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When I Googled "what is a logical fallacy", I was told that "People also ask what are the 10 logical fallacies? what are the 15 logical fallacies? what are the 24 logical fallacies?".
I was Googling logical fallacies because my ears and my mind were ringing. My ears and my mind were ringing because sometimes they are not fast enough at recognising the why and the how of wrongness, only that a wrongness is there.
In an increasingly polarised and media-ised world, we are all being manipulated by language.
I’m not sure they did actually teach me this at school, but I did read The Enormous Crocodile and love how the animals chase him up for hiding in plain sight and how he got his comeuppance when his secret plans and clever tricks were exposed.
A logical fallacy, Google tells me, is when the conclusion of an argument does not follow on from the premise.
There are formal logical fallacies, which means an argument is badly structured. Informal fallacies are when the reasoning in the argument is, well, unreasoned, or unreasonable.
An argument doesn’t have to be an impassioned or violent thing, I’ve learned. It can be a debate. And/or the premise, or the conclusion, a sort of sale.
In the early 2000s, I studied something called neuro-linguistic programming, and on one of the courses I attended, along with salespeople, counsellors, life coaches and me and my friend Rachel, there was a pastor who wanted to know the tricks of brain and language so she could use them to bring people closer to Jesus.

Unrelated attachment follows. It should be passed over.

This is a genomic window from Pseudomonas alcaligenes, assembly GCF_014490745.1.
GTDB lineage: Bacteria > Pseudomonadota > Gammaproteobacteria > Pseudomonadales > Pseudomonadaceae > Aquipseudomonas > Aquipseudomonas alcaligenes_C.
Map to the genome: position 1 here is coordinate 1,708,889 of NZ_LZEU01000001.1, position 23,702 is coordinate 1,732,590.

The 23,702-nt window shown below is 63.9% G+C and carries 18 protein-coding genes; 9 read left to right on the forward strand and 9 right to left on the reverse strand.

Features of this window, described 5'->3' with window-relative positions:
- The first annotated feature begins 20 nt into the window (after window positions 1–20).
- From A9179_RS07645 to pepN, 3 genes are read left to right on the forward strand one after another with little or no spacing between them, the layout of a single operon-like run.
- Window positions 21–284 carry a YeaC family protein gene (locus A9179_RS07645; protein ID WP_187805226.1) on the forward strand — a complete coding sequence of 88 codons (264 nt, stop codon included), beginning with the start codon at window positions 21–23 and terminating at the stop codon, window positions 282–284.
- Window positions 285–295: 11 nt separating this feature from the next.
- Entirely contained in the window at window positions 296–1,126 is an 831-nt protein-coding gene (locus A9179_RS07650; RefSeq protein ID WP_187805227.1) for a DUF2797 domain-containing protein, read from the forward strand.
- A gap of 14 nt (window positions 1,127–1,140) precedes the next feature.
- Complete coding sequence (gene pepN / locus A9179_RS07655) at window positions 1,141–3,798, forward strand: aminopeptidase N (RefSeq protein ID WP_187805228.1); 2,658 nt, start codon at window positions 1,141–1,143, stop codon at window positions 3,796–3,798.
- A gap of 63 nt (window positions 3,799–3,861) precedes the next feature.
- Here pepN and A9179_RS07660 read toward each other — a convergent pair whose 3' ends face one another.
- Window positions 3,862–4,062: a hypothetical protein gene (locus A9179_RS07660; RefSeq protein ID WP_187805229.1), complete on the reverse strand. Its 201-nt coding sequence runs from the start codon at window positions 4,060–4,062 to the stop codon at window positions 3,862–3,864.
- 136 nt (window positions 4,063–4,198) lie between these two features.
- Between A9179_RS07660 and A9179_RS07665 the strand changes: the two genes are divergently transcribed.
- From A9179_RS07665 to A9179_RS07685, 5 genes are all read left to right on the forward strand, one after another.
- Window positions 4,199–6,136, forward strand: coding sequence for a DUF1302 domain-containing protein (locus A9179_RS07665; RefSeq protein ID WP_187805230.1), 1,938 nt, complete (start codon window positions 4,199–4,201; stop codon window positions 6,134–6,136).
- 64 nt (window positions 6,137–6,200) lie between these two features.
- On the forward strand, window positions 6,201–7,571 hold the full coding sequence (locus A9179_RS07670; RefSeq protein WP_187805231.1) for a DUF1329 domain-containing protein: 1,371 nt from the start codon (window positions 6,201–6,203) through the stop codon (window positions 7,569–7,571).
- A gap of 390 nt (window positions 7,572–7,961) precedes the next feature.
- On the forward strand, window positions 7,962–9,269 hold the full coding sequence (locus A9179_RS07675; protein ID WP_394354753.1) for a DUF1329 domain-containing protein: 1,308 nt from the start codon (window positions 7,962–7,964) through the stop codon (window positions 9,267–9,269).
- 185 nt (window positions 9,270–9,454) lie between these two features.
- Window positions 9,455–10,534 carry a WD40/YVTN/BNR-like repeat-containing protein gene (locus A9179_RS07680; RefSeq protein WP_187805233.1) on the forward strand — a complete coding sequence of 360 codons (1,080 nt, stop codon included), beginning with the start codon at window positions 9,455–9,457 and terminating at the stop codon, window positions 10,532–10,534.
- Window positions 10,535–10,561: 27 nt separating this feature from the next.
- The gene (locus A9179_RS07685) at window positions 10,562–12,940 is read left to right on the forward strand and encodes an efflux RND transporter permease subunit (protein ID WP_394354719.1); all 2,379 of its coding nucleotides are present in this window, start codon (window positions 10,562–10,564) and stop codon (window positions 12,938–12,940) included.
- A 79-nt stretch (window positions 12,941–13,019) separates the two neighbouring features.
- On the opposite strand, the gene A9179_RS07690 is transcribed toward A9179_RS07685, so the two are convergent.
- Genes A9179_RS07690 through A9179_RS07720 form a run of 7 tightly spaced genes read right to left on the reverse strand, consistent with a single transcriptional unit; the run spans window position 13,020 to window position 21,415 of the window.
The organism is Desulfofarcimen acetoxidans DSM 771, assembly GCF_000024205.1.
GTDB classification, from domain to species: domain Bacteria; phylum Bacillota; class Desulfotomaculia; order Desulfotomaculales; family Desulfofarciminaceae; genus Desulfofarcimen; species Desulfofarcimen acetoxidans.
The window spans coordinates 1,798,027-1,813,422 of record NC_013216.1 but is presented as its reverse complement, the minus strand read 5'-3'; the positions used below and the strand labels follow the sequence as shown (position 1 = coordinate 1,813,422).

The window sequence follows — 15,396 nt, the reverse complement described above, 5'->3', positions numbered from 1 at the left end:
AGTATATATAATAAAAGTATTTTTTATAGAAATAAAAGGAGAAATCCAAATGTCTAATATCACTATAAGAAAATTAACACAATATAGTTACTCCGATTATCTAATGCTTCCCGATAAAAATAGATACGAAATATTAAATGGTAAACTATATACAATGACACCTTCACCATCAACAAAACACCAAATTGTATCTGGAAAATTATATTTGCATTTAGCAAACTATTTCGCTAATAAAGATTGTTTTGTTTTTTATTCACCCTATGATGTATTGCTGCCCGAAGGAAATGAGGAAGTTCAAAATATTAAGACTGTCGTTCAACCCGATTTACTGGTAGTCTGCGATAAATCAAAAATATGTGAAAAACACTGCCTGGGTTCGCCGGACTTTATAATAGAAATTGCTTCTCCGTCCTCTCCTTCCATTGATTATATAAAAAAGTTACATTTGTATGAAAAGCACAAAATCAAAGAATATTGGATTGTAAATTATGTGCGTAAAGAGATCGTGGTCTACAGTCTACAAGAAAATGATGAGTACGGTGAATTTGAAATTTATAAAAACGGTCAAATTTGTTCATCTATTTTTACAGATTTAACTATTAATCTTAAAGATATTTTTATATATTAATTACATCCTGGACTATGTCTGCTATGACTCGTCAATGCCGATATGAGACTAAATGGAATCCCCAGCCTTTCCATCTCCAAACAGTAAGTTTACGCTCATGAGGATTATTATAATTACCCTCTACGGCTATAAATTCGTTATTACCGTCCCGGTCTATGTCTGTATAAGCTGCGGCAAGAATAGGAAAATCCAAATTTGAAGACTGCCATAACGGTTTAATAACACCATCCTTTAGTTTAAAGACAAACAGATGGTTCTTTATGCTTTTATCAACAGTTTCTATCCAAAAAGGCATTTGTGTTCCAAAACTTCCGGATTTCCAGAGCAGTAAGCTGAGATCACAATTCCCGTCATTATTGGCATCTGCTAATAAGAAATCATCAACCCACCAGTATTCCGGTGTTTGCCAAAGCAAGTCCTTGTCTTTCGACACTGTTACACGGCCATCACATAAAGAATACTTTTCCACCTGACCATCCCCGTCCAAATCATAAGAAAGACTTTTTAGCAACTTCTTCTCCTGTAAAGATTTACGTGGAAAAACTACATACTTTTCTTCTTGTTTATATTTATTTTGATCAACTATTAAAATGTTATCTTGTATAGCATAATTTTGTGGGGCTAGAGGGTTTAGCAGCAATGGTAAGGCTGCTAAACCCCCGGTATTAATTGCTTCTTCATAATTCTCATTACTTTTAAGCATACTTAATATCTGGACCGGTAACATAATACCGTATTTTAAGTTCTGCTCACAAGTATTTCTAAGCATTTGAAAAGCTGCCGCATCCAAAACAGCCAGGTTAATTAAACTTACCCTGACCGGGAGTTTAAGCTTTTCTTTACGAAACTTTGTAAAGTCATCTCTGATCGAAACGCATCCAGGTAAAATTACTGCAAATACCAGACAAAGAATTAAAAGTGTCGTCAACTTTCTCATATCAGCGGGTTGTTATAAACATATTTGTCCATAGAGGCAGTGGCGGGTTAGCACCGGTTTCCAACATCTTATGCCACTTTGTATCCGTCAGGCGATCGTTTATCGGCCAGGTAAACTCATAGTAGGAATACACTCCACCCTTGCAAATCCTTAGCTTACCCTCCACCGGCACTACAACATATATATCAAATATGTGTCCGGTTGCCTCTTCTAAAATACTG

One of the things I remember learning was something called something like "the rule of yes", whereby if you get people to say "yes" twice they’re more likely to agree a third time. So you give them two easy yeses and then hit them with your ideology. Something like:
"So, you’re worried about what’s happening in the world?"
"So, you think nobody understands you?"
"So, you need Jesus/this anti-vax message/some TERF bull****/to buy what I’m selling you right now." (Delete as appropriate, which means all of the above.)
You’re probably familiar with Jesus but in case you are not aware of TERFs, they are transphobes who get acronymmed "trans exclusionary radical feminists" (TERFs), and in their crusade to make us think that trans people are a danger to society, rather than the factually-verifiable truth that society is a danger to trans people (see
http://countingourselves.nz), the TERFs use a lot of logical fallacies and linguistic tricks.
They hide their harmful messages in the guise of speaking up for women’s rights.
When chief TERF organisation Speak Up For Women New Zealand had their booking at the Dunedin City Library cancelled this week, there was a predictable outcry about their freedom of speech (also a logical fallacy), like this somehow supersedes the freedom of trans people to exist.
Anyway, in case you come across a TERF or two, you should know that they use "the rule of yes" to suck you in by being all like:
"So, you care about women and girls, right?"
"So, you think they should have safe spaces?"
"So, now let me tell you this incredibly narrow essentialist biological definition of a woman and how we should actually exclude anyone who doesn’t fit this definition."
What? NO, NO, NO, NO, NO.
Sorry for shouting but sometimes it gets that way with enormous crocodiles.
And I think I may have committed my own logical fallacy there by attacking the crocodiles rather than the argument.
This is called "ad hominem", if you want it in Latin. If I wanted to do more secret plans and clever tricks I could also "ad populem", appeal to the people.
I could take you in circles, shred and burn peripheral parts of your argument like straw or knock you down like a domino. I hope I wouldn’t, if I could, and still, I wish I’d learned to recognise all this at school.